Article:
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Archive for Wednesday, July 26, 2000

Tribe eyes area site for casino

July 26, 2000

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An Oklahoma Indian tribe with Kansas history wants to build a new casino, hotel, convention center and museum near Lawrence Municipal Airport.

The Delaware Tribe of American Indians, based in Bartlesville, Okla., is negotiating to buy about 80 acres of farmland near the airport for the project, Chief Dee Ketchum said Tuesday.

If completed, the entertainment complex would employ as many as 1,800 people and have room for 4,000 guests, Ketchum said. Profits would be channeled into education programs for the tribe's 10,500 members including some 400 families in Kansas and others in the region.

"We don't want to be, and we're not going to be, someone who comes up and does their economic development and spends their money in Oklahoma, Colorado or New York," Ketchum said. "We want to try to help make a better place to live in the state of Kansas."

Still on the drawing board, the proposed casino and conference complex already is drawing fire from would-be neighbors, including a Lawrence Realtor whose two cousins own the 80-acre field being considered for development.

Complex process

"I don't think that the casino brings anything positive to Lawrence," said Kelvin Heck, whose out-of-state cousins have indicated willingness to sell the property now covered with feed corn and soybeans. "It doesn't seem like a logical situation to me at all. If it went away tonight I'd be a happy camper."

Earlier this month, Ketchum met with Gov. Bill Graves to review the regulatory process for opening a casino in Douglas County. Ketchum said tribal officials first met with Graves' legal counsel a couple of months ago to discuss the project.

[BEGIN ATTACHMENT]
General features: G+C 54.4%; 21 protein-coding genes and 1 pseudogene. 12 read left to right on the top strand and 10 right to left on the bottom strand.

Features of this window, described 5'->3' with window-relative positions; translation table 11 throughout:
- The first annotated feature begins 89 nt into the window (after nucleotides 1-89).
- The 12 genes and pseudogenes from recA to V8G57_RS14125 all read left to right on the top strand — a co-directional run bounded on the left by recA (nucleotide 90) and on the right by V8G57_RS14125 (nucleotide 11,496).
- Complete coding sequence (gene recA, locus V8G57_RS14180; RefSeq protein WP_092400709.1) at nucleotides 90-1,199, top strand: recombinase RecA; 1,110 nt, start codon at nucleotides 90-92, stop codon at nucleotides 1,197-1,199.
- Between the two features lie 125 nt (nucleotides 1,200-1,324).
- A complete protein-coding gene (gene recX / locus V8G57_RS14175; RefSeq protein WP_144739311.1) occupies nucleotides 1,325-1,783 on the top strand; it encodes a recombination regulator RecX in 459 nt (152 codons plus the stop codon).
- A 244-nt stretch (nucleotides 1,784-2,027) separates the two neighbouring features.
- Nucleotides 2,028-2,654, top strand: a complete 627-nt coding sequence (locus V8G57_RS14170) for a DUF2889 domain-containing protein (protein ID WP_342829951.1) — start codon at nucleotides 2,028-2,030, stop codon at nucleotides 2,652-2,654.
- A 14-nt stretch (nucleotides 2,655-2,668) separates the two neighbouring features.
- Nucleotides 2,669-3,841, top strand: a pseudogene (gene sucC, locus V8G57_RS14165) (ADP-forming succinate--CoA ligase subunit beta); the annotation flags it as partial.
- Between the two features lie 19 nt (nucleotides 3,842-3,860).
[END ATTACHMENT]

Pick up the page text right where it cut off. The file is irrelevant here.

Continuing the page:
The process: The Delaware Tribe first must acquire land and have it cleared for use as a gaming center by the U.S. Department of Interior, said Don Brown, a Graves spokesman. Then, Graves could negotiate a compact for a casino in Kansas. That compact would need approval from the Kansas Legislature.

"It's a long process," Brown said. "We're at the starting point and right now I don't think anyone can clearly determine where the finish line is."

Four tribes with long-established reservations in Kansas the Kickapoo, Potawatomie, Iowa and Sac & Fox already have casino operations in the state. Other tribes, including the Wyandotte, have sought to develop casinos in the Kansas City area and elsewhere but those plans have died or remain mired in federal courts.

Delaware history

Ketchum doesn't expect his tribe's efforts to meet the same fate.

From 1830 to 1867, the Delaware tribe lived on a 2-million-acre reservation in northeast Kansas, from the edge of Topeka to the Wyandotte County line. Delaware warriors even helped run William Quantrill out of town after his raiders' murderous attack on Lawrence in 1863, Ketchum said.

"We're looking to repurchase some of our old reservation," he said.

While money generated by the project would not be subject to local, state or federal taxes, Ketchum said, Lawrence and state governments could expect the tribe to finance social programs and other community projects. He's already talked to officials at Haskell Indian Nations University about starting a scholarship program.

"We're prepared to build a first-class facility that the state and city would be very proud of," said Ketchum, who received bachelor's and master's degrees at Kansas University, where he was co-captain of the men's basketball team in 1961. "It's something that we dream about and hope it happens."

Feasibility study

The Delawares have hired the Gillmann Group, a California-based casino developer, to conduct a feasibility study of the project. Ketchum expects it to be finished within 60 days.

The tribe also has a Washington, D.C.-based law firm working on the details, and architects putting together schematic drawings for review.

The casino would be more than blackjack, poker, slot machines and roulette, Ketchum said. Entertainers would be brought in from Branson, Mo., and an "all tribes" museum would offer a place for education and historical materials.

"Even if it went smooth, it's a two-year project at best, if not more," Ketchum said. "A lot of good things have to happen for us to be able to do that.

"It's still an uphill battle."

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